Solving 2-D partial integro-differential equation

• Mathematica

Main Question or Discussion Point

While reproducing a research paper, I came across the following equation,
∂f/∂t−(H(f)(∂f/∂x)=0
where [H(f)] is hilbert transform of 'f.'
and f=f(x,t) and initial condition is f(x,0)=cos(x) and also has periodic boundary conditions given by
F{H{f(x′,t)}}=i⋅sgn(k)F{f(x,t)},
where F(f(x,t) is fourier transform of f(x,t).
and here ''t'' runs from 0 to 1.3 seconds

so I think we have to use iterations on basis of 't' while solving this equation.
Please help me in solving this integro differential equation(PDE). I am unable write a code for this(Matlab/Mathematica/Maple)
And suggestions are highly appreciated.
After solving the given equation, we have to get the figure-1 of the paper

Code I have written is:
Mathematica code:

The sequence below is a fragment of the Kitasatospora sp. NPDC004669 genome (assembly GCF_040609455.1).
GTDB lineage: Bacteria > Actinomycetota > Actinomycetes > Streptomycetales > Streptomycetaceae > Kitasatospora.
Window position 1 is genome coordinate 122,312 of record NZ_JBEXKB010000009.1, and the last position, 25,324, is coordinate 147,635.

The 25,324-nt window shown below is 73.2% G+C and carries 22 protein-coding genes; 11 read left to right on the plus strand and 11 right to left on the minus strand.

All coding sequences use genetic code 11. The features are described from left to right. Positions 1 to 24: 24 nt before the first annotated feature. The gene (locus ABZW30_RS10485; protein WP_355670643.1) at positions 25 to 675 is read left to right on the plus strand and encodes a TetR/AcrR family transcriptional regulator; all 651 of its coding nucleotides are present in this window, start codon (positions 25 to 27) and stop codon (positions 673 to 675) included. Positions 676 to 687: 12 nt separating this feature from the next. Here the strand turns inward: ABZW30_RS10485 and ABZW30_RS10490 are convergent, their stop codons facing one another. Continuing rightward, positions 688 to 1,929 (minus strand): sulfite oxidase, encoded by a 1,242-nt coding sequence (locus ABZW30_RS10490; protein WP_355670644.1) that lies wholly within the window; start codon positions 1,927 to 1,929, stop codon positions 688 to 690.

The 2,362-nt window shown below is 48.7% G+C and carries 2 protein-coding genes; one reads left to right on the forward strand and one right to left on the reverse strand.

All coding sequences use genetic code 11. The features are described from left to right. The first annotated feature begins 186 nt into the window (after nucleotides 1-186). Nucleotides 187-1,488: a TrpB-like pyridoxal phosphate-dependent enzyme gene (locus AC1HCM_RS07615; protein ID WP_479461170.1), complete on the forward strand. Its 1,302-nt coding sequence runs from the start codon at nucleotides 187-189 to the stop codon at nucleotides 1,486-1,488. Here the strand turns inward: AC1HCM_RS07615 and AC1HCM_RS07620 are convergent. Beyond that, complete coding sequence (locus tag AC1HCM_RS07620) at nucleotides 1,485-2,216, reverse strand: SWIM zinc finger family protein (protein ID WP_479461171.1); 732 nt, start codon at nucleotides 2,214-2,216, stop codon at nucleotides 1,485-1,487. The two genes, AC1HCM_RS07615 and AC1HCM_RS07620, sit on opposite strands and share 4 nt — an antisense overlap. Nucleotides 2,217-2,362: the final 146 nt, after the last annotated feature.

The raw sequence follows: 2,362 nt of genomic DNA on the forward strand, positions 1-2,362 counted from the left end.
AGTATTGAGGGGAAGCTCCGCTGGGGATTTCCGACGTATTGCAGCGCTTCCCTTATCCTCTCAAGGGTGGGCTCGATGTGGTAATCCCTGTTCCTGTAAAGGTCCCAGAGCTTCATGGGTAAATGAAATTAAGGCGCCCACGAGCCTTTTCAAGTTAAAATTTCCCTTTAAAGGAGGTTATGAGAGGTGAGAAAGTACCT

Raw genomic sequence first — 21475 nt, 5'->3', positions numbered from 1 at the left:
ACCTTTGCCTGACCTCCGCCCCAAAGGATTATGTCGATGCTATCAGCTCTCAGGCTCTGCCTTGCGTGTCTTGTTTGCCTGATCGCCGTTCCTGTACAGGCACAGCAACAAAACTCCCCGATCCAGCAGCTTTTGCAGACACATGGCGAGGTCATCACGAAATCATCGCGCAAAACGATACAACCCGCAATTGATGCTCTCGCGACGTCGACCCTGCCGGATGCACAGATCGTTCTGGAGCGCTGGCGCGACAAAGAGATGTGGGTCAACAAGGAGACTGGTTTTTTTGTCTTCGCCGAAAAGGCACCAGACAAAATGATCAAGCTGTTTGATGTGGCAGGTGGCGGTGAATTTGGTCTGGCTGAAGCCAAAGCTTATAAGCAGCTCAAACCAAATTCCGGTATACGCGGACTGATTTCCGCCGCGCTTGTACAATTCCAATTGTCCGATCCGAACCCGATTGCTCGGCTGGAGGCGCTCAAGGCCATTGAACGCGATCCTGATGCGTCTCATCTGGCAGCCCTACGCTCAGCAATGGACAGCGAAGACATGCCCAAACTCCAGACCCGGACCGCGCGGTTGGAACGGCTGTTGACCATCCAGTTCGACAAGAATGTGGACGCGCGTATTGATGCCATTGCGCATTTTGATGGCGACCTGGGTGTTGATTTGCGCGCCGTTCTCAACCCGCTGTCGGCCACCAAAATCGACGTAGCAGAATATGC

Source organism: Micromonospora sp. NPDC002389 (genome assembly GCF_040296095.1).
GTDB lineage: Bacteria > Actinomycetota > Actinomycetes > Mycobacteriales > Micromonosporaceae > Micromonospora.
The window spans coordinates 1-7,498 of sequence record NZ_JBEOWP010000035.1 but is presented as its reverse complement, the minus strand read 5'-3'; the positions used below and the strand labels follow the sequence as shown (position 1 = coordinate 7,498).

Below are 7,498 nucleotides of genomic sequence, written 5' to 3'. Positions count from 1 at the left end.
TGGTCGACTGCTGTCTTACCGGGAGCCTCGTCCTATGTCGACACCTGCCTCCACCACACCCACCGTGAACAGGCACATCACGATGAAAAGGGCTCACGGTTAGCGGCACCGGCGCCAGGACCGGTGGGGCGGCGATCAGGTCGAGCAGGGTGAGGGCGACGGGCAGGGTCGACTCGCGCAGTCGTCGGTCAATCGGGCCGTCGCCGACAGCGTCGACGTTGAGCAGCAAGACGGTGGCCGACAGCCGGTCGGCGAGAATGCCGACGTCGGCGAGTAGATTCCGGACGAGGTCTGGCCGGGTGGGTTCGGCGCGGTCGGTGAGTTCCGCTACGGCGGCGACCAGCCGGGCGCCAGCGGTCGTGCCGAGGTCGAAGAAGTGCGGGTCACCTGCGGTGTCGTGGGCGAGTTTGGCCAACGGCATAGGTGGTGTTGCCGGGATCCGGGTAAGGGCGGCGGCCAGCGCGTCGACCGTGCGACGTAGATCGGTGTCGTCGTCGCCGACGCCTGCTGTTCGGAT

L = Pi; tmax = 1.2; sys = {D[u[x, t], t] -
1/(Pi)*int[u[x, t], x, t]*D[u[x, t], x] == 0, u[0, t] == 1,
u[x, 0] == Cos[x]};
int[u_, x_?NumericQ, t_ /; t == 0] :=
NIntegrate[Cos[xp]/(x - xp), {xp, 0, x, x + 2 L},
Method -> {"InterpolationPointsSubdivision",
Method -> "PrincipalValue"}, MaxRecursion -> 20];
PrintTemporary@Dynamic@{foo, Clock[Infinity]};
InternalInheritedBlock[{MapThread}, {state} =
NDSolveProcessEquations[sys, u, {x, 0, 2 L}, {t, 0, tmax},
StepMonitor :> (foo = t)];
NDSolveIterate[state, {0, tmax}];
sol = NDSolveProcessSolutions[state]] // AbsoluteTiming
{Plot3D[u[x, t] /. sol, {x, 0, 2 Pi}, {t, 0., 1.}, Mesh -> None,
ColorFunction -> Hue, AxesLabel -> Automatic] // Quiet,
Plot[Evaluate[Table[u[x, t] /. sol, {t, 0., 1., .2}]], {x, -Pi,
Pi}] // Quiet}

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jedishrfu
Mentor
Hopefully someone here knows mathematica sufficiently to help.

In the meantime, I will look for some comparable examples using the same functions.

semivermous
The question in first link was posted by myself but the solution is wrong.

jedishrfu
Mentor
Ahh okay. Well it may still hope others who read this thread.

One problem with this kind of question is the specialized knowledge needed to answer it. This would happen to me often in grad school before the internet. There was simply no place to turn to get help.